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Mix Magazine

This installment of The Bitstream column appeared in the June 2003 issue of Mix Magazine.

The Bitstream

This column discusses the Winter Consumer Electronics Show in Las Vegas…

Widgets, Widgets Everywhere

I’m coming to you live from beautiful Lost Wages, that city of silliness in the great, pointy state of Nevada. Nothing typifies excess like the faux grandeur of the mid-line hotels here unless, of course, you’re into gadgets and what engineer isn’t? Well, The annual Winter Consumer Electronics Show is the place to go for binging on electronic gewgaws and this month, we’ll take a look at fun gear that sounds good and may just impact your thang in days to come.

Let’s start with a way to put your crusty old Pentium III laptop to good use…Evolution Robotics sells a $499 hardware and software combo kit called the ER1 that uses the laptop as brains for a autonomous personal robot. Looks to me like yet another way to eliminate your second engineer.

Well, USB flash drives have matured and features have proliferated, with capacities up to 1 GB, biometric security, waterproof packaging, Bluetooth and USB2 connectivity and multimedia capabilities such as onboard still/video cameras and MP3 players…but, will they do the dishes? Home networking is also maturing, with vendors offering all sorts of solutions to the nightmare of wiring the crib. These products will, in turn, drive the demand for home consumption of rich media, a good trend for us audio folks.

Lots of spendy DVD-Audio, SACD and universal players were out on the floor from Kenwood, Meridian, MSB Technology and Teac while Denon showed their universal player tentatively priced at $999. But, it was Pioneer who finally delivered the olive branch to both sides in the War of the Formats with their DV-563A. This talented player, with a MSRP of $270, handles MP3 and WMA files on CD-ROM and CD-RW along with DVD-V, DVD-A and multichannel SACD. It even includes a JPEG playback function for those slide shows of the wee ones. Now that’s value!

Pioneer DV-563A Universal Player
Pioneer’s Low Cost DV-563A Universal Player

Some people think that planar magnetic and electrostatic loudspeakers put cone and dome direct radiators to shame and, arguably, one of the best sounding home loudspeakers of all time was the Quad ESL 57, a groundbreaking design. Thought to be long gone, the 57 and later model 63 are now back, thanks to the efforts of Manfred Stein at QUAD Musikwiedergabe GmbH. They’ve purchased the machinery to manufacture the 57 and repair 63s, so audio nostalgia buffs can once again enjoy that incredible transient response and retro look. Make no mistake, Quad Electroacoustic Ltd. in the UK hasn’t been resting on their laurels. Nowadays, the ESL is up to the model 989 and, lordy lord, they’re making cone driver dynamic speakers too! Will wonders never cease…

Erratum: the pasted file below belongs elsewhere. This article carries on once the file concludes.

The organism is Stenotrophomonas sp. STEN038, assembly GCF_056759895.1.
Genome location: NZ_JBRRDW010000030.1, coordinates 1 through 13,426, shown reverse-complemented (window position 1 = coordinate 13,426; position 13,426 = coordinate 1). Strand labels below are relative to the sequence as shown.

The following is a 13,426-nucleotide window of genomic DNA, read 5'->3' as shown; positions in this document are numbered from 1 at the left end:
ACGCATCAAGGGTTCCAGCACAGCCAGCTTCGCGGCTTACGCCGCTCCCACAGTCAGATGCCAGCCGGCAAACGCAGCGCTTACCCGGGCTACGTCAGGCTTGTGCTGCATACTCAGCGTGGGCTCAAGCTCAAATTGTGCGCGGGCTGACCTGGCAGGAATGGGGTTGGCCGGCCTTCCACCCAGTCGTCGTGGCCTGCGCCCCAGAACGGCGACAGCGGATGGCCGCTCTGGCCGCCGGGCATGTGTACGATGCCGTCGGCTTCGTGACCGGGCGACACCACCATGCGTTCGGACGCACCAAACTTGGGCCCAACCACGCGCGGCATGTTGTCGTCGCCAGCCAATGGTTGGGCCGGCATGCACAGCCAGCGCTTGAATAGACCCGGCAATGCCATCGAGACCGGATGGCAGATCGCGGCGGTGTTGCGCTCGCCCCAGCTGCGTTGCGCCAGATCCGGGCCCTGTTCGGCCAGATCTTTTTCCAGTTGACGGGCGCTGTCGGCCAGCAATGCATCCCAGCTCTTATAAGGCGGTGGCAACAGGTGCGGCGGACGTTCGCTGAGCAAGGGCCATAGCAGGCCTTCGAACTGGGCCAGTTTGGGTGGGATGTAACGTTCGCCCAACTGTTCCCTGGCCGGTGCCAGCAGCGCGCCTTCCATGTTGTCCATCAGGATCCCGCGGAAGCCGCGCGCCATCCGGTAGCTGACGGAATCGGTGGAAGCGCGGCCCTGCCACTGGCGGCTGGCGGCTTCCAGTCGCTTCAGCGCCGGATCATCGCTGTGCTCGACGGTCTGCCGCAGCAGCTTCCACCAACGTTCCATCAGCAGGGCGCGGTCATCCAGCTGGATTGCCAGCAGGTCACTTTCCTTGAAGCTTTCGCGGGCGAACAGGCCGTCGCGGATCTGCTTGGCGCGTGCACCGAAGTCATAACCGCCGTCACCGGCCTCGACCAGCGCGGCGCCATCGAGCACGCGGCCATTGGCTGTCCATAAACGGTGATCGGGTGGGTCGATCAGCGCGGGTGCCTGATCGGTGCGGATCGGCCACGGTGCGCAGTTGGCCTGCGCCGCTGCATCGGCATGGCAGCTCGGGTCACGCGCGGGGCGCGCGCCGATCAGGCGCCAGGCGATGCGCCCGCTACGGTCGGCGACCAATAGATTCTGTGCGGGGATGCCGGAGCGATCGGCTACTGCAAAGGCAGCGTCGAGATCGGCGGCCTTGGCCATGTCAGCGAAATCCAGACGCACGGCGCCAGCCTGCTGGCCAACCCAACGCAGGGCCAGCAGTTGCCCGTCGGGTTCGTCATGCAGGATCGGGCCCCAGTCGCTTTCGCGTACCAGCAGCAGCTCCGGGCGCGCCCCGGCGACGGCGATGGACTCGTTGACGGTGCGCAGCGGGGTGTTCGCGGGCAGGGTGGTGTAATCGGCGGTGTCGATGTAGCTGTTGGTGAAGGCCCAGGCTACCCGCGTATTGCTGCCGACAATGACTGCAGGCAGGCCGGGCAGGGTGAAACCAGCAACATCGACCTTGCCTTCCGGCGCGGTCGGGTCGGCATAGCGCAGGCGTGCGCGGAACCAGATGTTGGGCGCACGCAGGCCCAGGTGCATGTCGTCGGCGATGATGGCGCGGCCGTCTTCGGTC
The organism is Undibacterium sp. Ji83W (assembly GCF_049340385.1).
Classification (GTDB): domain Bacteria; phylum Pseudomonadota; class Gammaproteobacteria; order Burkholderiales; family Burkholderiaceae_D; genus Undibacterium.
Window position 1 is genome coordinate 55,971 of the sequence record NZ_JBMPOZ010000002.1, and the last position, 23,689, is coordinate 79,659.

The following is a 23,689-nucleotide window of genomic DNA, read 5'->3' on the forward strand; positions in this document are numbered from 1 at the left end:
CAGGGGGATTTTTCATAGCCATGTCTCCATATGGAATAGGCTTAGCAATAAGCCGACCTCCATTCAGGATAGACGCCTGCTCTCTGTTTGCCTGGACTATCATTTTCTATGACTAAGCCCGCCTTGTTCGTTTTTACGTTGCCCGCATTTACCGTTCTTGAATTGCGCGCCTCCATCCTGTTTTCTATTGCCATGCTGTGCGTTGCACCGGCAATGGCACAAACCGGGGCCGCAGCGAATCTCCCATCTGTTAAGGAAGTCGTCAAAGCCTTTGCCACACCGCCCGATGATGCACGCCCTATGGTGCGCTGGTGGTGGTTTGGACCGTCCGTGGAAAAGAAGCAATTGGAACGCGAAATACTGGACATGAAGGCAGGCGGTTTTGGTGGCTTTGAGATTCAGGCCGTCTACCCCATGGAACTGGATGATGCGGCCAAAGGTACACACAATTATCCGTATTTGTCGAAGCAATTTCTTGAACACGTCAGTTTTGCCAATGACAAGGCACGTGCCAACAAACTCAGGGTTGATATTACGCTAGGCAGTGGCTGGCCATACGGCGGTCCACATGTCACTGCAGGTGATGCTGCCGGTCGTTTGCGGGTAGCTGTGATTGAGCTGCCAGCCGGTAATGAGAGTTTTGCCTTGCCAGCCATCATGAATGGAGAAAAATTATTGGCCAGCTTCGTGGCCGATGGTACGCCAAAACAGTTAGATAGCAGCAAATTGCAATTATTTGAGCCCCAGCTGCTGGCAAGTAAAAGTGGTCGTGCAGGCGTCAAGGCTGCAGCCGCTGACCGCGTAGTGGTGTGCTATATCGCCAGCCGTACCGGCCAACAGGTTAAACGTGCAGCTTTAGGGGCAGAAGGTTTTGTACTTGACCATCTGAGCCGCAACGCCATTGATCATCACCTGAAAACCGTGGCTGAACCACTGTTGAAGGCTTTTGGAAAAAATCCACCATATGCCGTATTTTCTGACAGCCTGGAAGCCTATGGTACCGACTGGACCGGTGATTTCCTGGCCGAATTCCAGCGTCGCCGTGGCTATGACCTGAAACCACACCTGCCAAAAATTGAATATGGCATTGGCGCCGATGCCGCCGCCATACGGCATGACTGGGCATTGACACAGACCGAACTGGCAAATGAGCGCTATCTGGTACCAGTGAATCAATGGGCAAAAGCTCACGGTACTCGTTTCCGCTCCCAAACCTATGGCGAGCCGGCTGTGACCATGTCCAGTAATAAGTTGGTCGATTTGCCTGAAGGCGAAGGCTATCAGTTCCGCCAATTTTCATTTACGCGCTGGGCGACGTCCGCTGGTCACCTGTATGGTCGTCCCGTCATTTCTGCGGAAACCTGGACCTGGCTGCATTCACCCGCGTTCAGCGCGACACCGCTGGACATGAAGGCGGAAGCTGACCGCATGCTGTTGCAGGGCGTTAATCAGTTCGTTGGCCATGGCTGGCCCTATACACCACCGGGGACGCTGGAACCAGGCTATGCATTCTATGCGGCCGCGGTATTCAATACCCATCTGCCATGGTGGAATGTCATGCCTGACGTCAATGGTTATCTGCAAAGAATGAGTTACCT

When I wandered into TriCell Enterprises’ suite, I was surprised and delighted to see what I thought was a set of Juerg Jecklin’s famous open air Floats. As a young adult, I owned a set of Floats and loved the sound. Being electrostats however, I hated the ticking that resulted from the high polarizing voltage arching across the internal air gap. In fact, TriCell was demo’ing Precide SA’s Ergo A.M.T., a next generation headphone utilizing Oskar Heil’s Air Motion Transformer. They also have nice sounding versions with “normal” dynamic transducers in that ultra–comfortable form factor.

In another vein, consider the new speaker enclosure offering from Sonance. To complement their recently introduced SoundHenge III outdoor rock enclosures (they look like rocks), Sonance is shipping the SoundHenge Pedestal, a 30" tall, square cross section stand for potted plants and Venus de Milo knockoffs. The groovy thing about these pedestals is that they’re designed to house any of Sonance’s Mariner line of loudspeakers. Think of them as architectural Auratones; nice to look at and great for checking your mixes in the client lounge!

Sonance Stonhenge Pedestal Enclosure
Sonance’s Stonhenge Pedestal Enclosure

While I’m on the subject of loudspeakers, one of the standout trends at this year’s show was the wide range of quality choices in the Home Theater In A Box (HTIB) category. DVD chieftain Toshiba even announced their first HTIB, the SD-43HT, a $300 package with a 50 W per channel receiver/DVD player combo, a wide range of I/O and DTS decoding. Another example is Mission’s fs1 system. This 5.1 loudspeaker product combines high fidelity reproduction with modern good looks and an incredibly small footprint thanks to clever engineering. At a suggested retail price of $1000, this is a good example of the many manufacturers providing multichannel speaker packages in the $600 to $1500 range, well under the threshold of pain for many households. This means that, with the introduction of very inexpensive DVD and SACD players, many more families will be settling in for some surround audio thrills in the near future.

Mission fs1 HTIB
Mission’s fs1 HTIB